With Lake Okeechobee continuing its ascent, the U.S. Army Corps of Engineers Jacksonville District plans to resume flows to the Caloosahatchee River this week.
Starting tomorrow (Sept. 19), the Corps will release as much water as practical through the spillway at Moore Haven Lock and Dam (S-77) located on the southwest side of the lake. Flows will vary based on downstream conditions in the Caloosahatchee River/Estuary.
On Friday (Sept. 15), the Corps resumed releases through the spillway at Port Mayaca Lock & Dam (S-308) on the east side of the lake. At that time, the decision was made to hold off on sending water down the Caloosahatchee due to high tidal cycles that were slowing the amount of runoff that could pass through the spillway at W.P. Franklin Lock & Dam (S-79) near Fort Myers.
“The challenges with high water that we saw on the Caloosahatchee last week have subsided,” said Col. Jason Kirk, Jacksonville District Commander. “Starting releases from the lake now will help slow the rise so we can retain as much storage as possible in the lake for future precipitation events.”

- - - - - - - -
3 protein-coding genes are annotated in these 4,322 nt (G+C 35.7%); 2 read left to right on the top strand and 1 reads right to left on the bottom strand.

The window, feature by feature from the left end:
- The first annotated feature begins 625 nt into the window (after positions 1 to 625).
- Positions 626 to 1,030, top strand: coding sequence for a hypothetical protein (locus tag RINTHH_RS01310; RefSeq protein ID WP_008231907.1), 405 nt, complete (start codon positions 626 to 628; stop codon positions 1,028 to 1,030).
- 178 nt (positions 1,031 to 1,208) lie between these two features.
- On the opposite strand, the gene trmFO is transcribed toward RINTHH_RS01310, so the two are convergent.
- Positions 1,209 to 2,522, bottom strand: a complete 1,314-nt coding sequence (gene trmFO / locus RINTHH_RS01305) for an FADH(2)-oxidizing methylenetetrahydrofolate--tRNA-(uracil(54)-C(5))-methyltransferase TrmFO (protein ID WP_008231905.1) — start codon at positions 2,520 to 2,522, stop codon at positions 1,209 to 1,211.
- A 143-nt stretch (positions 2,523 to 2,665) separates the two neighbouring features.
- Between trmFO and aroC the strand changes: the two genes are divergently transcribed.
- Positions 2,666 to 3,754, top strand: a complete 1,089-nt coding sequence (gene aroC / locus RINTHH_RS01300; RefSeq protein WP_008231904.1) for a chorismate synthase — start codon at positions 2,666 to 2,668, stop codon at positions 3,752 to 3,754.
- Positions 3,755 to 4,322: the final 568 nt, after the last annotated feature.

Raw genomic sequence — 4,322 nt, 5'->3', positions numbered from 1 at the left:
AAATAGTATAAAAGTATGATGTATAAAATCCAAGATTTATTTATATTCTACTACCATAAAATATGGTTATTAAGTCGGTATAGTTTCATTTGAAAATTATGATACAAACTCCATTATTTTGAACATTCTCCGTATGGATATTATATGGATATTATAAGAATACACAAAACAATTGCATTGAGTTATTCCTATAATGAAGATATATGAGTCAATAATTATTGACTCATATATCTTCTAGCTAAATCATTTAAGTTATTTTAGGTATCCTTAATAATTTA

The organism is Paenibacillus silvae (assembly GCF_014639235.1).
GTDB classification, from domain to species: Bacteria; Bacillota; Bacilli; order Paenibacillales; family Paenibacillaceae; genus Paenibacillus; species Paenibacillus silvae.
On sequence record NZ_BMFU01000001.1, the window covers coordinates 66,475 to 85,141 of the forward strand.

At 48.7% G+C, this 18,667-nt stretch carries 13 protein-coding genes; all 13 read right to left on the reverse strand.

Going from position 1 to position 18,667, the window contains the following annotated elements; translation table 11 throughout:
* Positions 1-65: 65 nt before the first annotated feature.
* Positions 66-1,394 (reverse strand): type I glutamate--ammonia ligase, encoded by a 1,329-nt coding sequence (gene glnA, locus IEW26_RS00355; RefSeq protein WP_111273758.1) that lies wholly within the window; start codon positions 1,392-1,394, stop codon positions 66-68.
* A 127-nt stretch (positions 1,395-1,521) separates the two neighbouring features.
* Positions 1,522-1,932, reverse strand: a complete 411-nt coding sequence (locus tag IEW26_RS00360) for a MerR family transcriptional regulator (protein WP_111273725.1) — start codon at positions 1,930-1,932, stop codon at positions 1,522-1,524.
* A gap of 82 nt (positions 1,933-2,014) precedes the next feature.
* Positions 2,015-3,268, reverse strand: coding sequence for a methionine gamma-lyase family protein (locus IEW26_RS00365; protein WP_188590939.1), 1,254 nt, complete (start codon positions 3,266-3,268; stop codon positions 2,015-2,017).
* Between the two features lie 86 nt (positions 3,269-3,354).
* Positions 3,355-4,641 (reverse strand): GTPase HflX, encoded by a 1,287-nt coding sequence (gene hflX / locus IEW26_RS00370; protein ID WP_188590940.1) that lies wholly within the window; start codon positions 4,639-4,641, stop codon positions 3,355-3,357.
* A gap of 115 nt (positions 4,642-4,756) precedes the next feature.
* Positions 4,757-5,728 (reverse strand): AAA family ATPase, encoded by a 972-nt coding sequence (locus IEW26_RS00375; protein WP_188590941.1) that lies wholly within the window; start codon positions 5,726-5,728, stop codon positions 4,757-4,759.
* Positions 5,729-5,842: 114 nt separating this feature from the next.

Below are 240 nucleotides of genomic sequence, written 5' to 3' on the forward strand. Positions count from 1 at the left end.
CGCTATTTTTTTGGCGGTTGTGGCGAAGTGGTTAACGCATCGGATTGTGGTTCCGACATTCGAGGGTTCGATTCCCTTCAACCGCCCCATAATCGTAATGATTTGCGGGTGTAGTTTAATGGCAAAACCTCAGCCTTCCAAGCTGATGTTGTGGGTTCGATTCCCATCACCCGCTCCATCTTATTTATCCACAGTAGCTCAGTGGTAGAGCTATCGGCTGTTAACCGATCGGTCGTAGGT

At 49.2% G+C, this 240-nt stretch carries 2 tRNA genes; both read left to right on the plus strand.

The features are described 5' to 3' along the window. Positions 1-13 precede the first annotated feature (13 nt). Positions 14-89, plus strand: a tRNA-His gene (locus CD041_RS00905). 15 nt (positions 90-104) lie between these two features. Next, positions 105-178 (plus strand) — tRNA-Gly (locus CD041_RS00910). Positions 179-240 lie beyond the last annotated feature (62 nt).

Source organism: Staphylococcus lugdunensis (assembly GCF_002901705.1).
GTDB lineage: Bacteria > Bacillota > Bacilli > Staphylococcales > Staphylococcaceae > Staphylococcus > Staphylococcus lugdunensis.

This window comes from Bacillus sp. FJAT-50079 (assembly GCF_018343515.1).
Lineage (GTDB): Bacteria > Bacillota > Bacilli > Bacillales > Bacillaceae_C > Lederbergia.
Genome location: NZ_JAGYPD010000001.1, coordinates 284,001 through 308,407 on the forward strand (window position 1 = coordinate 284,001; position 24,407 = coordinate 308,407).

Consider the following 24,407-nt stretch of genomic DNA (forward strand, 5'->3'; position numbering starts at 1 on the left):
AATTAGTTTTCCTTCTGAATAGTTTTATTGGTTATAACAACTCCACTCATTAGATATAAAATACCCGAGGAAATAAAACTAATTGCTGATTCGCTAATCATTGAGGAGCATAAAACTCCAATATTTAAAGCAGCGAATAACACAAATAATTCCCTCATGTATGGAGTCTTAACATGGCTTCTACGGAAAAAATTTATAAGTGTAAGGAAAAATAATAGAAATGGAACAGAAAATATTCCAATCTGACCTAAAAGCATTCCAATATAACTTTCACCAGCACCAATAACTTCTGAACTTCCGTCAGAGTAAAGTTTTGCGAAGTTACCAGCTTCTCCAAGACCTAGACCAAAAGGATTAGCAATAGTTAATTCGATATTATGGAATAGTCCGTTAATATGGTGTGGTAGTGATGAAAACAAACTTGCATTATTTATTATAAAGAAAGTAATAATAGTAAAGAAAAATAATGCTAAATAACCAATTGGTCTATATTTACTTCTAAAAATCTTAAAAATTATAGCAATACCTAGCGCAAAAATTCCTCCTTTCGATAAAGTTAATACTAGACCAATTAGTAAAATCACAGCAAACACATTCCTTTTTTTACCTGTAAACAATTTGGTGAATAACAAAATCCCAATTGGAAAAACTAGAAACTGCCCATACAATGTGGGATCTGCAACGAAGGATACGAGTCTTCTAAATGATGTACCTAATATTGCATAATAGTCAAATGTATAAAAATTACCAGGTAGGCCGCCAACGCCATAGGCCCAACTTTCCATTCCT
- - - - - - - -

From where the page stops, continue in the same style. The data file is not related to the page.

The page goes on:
Today, the lake stage is 15.50 feet and rising. Depending on runoff and other factors, the Corps could achieve flows from the lake between 2,000 and 4,000 cubic feet per second (cfs). Water managers will continue to give priority for accumulated runoff and high tides to reduce potential for flooding of nearby property owners.
For more information on water level and flows data for Lake Okeechobee, visit the Corps’ water management website at http://www.saj.usace.army.mil/Missions/CivilWorks/WaterManagement.aspx.
Release no. 17-048